The moment of clarity for me came Sunday, the second night of the Gooding & Co. classic car auction.
On the block was a 1971 Chevrolet Monte Carlo, as wretched and routine a hunk of Detroit iron as ever freighted down an assembly line. Spot-welded together with the craftsmanship one might expect of unsupervised political prisoners, the Monte Carlo -- with a 402-cubic-inch V8 engine and four-barrel carburetor -- was and is a sidewalk-fumigating stink bomb, with no steering or handling to speak of, and brakes that are more rumor than fact.
This particular car was a cut above, with fine black Naugahyde and adhesive-backed wood-grain on the dash. Still, in my college days I could have bought Monte Carlos like this for $500 all day long. At Gooding, the car sold for $60,500. Good Lord. The clunkers of my youth have become classics.
As the government's "cash for clunkers" program rides into the stimulus sunset, the consensus seems to be that although the rules might have been more expertly crafted, the program was wildly successful, helping to move nearly a half-million vehicles off dealer lots in a few weeks and getting thousands of gas hogs off the road.
And as my colleagues Ralph Vartabedian and Ken Bensinger reported, the classic car industry managed to craft the rules so that no car made before 1984 -- potential collectibles -- would qualify. The nation was thus spared the tragedy of seeing, say, a '79 Buick Regal two-door coupe being euthanized. After all, Buick only made 273,375 of them that year.
But having sat in on a few classic car auctions in Monterey last weekend during the annual buildup to the Pebble Beach Concours d'Elegance, I was struck by how arbitrary and clumsy the 25-year rule is, and what a moving target the notion of classicism is.
Yes, it does seem unlikely that future car collectors will covet a 1989 Geo Metro, a rinky-dink little sardine can that General Motors and Suzuki made by the millions. And it is certainly true that the last quarter-century of car building has been a period of unusual gracelessness.
American cars in particular weren't so much manufactured as excreted, cost-squeezed and homogenized and ambered in their own mediocrity. Think about it: Chrysler Town & Country minivan, Mercury Tracer, Ford Mustang 5.0, Pontiac Grand Am -- terrible cars made in staggering numbers. How could they ever be collectible, much less classic?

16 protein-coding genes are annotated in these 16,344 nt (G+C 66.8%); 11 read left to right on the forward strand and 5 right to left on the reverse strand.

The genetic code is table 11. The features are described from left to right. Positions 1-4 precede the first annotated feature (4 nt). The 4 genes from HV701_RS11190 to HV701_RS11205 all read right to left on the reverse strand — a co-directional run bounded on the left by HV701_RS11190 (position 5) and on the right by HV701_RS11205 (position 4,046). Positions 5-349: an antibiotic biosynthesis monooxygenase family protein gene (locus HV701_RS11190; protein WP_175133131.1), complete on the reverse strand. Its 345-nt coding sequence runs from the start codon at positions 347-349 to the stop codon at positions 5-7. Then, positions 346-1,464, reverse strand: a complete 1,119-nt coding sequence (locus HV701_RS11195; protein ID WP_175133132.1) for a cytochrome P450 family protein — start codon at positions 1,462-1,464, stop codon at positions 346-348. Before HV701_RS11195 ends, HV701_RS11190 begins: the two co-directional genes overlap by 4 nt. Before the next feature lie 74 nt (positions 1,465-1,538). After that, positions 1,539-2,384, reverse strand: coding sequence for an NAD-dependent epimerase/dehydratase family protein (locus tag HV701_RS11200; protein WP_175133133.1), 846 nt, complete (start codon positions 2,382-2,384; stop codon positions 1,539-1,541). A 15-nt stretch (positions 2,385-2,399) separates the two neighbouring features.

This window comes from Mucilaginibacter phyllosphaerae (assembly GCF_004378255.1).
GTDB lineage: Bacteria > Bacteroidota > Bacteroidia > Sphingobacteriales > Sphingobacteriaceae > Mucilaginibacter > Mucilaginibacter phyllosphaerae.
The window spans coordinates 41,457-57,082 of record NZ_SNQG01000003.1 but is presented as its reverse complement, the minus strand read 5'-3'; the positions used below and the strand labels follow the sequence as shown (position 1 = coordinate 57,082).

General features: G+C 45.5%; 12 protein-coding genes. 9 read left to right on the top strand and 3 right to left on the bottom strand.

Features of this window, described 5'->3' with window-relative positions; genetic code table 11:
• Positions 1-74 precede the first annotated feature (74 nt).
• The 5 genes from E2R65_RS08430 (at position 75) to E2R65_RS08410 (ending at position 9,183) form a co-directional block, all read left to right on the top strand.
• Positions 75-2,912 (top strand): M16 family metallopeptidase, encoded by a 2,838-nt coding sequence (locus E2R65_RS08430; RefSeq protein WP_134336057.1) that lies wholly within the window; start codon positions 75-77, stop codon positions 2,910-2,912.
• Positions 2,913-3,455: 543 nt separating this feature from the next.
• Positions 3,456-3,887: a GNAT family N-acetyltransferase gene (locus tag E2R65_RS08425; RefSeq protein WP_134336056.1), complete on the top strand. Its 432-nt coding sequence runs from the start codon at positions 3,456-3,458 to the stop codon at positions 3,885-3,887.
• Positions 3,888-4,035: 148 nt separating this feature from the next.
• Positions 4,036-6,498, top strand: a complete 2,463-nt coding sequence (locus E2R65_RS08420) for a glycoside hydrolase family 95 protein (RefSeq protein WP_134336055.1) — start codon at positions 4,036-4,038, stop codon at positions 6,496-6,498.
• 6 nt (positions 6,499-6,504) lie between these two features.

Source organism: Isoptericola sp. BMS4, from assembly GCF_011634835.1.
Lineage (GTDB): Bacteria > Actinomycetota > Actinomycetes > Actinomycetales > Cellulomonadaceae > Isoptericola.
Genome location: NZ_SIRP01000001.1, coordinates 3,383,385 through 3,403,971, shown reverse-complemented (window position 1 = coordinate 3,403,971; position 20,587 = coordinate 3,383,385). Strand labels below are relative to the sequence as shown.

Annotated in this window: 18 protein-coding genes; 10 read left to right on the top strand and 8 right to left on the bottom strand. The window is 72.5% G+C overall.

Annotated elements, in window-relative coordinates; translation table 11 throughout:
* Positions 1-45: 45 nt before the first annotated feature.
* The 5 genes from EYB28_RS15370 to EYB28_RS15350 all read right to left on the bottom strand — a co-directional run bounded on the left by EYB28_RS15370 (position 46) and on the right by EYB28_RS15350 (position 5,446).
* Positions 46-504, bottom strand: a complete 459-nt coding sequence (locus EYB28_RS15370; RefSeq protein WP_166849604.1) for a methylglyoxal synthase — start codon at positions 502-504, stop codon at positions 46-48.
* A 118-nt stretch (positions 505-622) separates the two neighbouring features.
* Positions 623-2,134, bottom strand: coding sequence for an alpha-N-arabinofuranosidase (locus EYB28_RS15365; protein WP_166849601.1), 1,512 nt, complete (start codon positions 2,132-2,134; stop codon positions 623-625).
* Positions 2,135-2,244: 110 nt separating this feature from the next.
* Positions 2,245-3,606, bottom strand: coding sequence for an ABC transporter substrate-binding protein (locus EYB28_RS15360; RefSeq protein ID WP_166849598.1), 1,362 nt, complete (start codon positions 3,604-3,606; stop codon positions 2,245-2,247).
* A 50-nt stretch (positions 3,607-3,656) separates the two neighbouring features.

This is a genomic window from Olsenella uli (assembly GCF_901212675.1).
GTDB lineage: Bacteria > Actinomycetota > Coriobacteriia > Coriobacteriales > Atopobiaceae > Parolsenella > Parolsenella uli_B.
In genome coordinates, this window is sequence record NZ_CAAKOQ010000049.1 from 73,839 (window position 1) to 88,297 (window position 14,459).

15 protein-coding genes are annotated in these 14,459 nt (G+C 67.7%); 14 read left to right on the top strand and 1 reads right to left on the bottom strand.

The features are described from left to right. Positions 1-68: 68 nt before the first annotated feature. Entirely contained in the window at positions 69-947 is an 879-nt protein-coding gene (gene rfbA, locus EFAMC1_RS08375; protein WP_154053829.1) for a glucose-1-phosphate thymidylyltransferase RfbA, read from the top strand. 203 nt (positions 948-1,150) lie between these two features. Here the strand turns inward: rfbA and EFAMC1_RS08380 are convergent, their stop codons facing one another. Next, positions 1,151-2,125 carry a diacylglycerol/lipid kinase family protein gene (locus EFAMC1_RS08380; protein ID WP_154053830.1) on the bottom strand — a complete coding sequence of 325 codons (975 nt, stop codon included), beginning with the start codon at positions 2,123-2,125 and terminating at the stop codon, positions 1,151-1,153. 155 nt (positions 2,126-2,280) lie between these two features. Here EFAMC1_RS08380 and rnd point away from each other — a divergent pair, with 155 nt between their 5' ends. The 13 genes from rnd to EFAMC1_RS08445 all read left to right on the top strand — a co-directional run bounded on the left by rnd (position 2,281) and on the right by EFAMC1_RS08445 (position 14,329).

Then again, a few years ago, no one would have predicted that the robustly awful 1971 Plymouth Duster would make it to the block at the prestigious Bonhams & Butterfield's auction in 2009. My father would have howled at the idea that his 1939 Ford DeLuxe station wagon would have ever been collected by anyone who wasn't in the scrap iron business. Last week, one rolled across RM Auctions' stage.
As a traumatized veteran of several British sports cars, I nearly keeled over at the prices some of these cars were getting (RM sold a 1939 MG TA Tickford Drophead coupe for $132,000 and '62 Triumph TR3 for $44,000).
So you just never know what will bubble up through car consciousness to be declared desirable and collectible, which cars will bottle a moment and a mood or a technology, which will become important to people.
As for the "cash for clunkers" post-1984 rule, I think it's a pretty blunt instrument that probably resulted in many future collectibles being consigned to the scrap yard. Here's a list of clunkers that deserve better. All have a trade-in value of less than $4,500, according to Kelly Blue Book, with average mileage and in good condition.
* 2001 Pontiac Aztek: The irradiated toad of GM's crossover program, the Aztek has the same collectible cachet as the Ford Edsel and footage of the Hindenburg at Lakehurst: Everybody loves to have a little piece of disaster. Dirtiest secret? The Aztek was actually pretty useful to drive. Totally collectible, if any are left.
* 1993 Cadillac STS with Northstar engine: This was the first glimmer of hope that Cadillac could be turned around. The Northstar was GM's first proper, modern, dual-overhead cam engine and the STS' clean, modern styling was first-rate. If you see one on the road today, you'll see. Future classic, for sure.
* 1994 Mercedes-Benz S320 Sedan: They don't build them like this anymore. I mean, they really don't. The W140 chassis S-Class was one of the last Benz models built in the engineering-first, cost-be-damned culture of Stuttgart. A huge brute of a car, built like a tank, designed to last a lifetime. It will be a six-figure car in 2025, but you can probably pick one up today for $3,300.
* 1989 Ford Taurus SHO: A domestic front-wheel-drive sedan on amphetamines, the SHO (Super High Output) was powered by a feisty Yamaha dual-cammer and a five-speed manual gearbox. One of the most spectacular torque-steerers ever built, the SHO was rude, crude and a ton of fun at a time when "Ford" and "sedan" spelled "sleepytime."
* 1994 Buick Roadmaster sedan: Some Americans are just plain big. Yes, fat, but also just hefty, tall, former-football player big. And there are very few cars out there that can accommodate a 6-foot-6, 300-pound man. The Roadmaster is one. This model year came with a de-tuned Corvette engine (260 hp) and enough legroom to stage a dance recital. I predict the big-and-tall market will make the Roadmaster an enduring classic.
As used cars, agreed, these are sort of dismal and commodified, just more sheet metal in a world drowning in cars. The crusher might seem a fitting end. But each of these cars was loved by somebody at some point and, if they survive, will be loved again.